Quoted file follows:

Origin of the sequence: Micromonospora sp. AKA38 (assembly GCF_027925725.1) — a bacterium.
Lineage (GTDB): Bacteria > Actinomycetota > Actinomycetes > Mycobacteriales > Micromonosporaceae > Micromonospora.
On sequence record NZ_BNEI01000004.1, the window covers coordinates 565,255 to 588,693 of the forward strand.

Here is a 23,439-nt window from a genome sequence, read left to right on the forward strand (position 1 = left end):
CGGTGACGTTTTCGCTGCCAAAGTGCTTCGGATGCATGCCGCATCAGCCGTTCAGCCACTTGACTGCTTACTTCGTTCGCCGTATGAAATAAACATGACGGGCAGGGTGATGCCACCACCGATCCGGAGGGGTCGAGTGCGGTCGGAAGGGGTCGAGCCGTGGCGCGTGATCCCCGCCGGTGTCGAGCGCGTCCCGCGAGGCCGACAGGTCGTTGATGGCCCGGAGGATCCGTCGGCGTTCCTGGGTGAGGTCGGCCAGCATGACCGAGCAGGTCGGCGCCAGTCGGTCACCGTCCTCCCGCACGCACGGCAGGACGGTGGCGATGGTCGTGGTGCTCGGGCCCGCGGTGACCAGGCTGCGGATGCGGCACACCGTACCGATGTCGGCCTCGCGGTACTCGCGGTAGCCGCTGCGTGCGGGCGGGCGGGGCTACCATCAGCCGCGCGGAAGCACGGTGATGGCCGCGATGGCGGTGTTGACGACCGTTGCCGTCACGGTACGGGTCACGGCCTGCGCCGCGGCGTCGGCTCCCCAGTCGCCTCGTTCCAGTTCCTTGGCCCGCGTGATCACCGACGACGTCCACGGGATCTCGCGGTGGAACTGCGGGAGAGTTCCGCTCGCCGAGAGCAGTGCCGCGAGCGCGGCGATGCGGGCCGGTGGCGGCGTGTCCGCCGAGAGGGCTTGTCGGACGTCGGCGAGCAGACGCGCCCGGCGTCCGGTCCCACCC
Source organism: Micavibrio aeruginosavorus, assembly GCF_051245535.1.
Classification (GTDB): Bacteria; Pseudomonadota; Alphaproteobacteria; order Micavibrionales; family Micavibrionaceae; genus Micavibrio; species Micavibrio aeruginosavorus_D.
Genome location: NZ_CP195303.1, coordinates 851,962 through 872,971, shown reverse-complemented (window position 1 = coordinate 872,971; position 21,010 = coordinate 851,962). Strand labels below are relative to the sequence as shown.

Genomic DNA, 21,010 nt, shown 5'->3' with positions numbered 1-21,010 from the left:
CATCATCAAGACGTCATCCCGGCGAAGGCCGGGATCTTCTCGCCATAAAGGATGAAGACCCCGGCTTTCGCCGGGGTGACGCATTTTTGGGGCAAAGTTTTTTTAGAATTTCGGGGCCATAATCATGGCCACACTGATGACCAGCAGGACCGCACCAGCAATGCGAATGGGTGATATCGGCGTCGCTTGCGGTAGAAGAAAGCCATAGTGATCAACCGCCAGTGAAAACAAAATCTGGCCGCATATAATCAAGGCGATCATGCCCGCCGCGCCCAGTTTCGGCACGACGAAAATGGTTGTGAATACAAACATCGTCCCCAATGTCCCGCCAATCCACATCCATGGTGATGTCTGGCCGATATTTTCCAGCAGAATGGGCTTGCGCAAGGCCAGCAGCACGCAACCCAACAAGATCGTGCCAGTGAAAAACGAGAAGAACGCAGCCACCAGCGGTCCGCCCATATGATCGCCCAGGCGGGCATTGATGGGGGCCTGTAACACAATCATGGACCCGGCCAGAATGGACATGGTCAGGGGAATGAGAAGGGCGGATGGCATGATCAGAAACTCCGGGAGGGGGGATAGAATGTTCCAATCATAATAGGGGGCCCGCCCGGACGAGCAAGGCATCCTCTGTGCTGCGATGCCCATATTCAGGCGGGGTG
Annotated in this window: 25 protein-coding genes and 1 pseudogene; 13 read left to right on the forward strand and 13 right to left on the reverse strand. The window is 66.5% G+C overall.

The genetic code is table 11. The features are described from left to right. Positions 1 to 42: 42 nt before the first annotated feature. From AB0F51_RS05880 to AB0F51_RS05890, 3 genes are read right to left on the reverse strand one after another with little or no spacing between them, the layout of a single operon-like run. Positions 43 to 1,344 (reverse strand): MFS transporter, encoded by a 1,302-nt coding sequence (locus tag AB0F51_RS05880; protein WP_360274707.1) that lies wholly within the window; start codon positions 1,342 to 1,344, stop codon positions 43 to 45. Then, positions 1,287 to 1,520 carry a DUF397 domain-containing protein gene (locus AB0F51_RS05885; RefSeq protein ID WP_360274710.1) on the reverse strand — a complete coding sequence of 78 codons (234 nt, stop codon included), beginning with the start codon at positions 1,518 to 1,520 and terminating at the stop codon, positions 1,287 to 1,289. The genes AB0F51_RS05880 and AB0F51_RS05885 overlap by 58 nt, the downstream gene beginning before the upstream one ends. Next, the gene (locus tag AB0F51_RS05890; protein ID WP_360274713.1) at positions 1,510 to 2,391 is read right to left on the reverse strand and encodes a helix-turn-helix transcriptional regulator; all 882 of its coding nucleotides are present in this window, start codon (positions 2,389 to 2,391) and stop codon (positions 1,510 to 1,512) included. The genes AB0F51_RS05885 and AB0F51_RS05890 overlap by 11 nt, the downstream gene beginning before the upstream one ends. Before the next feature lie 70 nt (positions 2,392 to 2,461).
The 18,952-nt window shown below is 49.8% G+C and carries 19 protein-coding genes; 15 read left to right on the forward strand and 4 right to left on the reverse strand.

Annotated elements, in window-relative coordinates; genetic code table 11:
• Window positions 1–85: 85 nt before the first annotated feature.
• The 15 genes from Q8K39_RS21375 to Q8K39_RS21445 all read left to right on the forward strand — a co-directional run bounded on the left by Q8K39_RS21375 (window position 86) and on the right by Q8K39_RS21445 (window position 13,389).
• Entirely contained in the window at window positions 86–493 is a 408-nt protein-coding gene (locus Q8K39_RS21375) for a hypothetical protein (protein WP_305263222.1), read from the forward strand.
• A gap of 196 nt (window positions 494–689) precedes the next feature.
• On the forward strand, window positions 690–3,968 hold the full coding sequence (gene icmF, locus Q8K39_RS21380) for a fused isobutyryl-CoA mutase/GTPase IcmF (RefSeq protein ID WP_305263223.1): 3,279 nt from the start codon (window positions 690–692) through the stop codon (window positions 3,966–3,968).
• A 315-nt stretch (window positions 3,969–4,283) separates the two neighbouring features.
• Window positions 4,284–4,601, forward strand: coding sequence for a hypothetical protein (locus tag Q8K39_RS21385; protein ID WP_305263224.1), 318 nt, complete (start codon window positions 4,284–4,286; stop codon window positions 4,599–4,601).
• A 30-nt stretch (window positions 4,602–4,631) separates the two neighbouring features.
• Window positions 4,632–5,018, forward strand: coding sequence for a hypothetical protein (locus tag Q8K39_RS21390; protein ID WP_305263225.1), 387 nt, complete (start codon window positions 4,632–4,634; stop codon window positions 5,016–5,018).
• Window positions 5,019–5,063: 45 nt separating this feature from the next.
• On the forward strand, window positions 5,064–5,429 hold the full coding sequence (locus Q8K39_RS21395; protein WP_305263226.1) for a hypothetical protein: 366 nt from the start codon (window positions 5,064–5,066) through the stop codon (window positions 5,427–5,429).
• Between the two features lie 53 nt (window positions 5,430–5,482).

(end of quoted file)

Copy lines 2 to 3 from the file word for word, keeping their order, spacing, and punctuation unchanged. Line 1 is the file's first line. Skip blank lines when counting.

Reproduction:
Lineage (GTDB): Bacteria > Actinomycetota > Actinomycetes > Mycobacteriales > Micromonosporaceae > Micromonospora.
On sequence record NZ_BNEI01000004.1, the window covers coordinates 565,255 to 588,693 of the forward strand.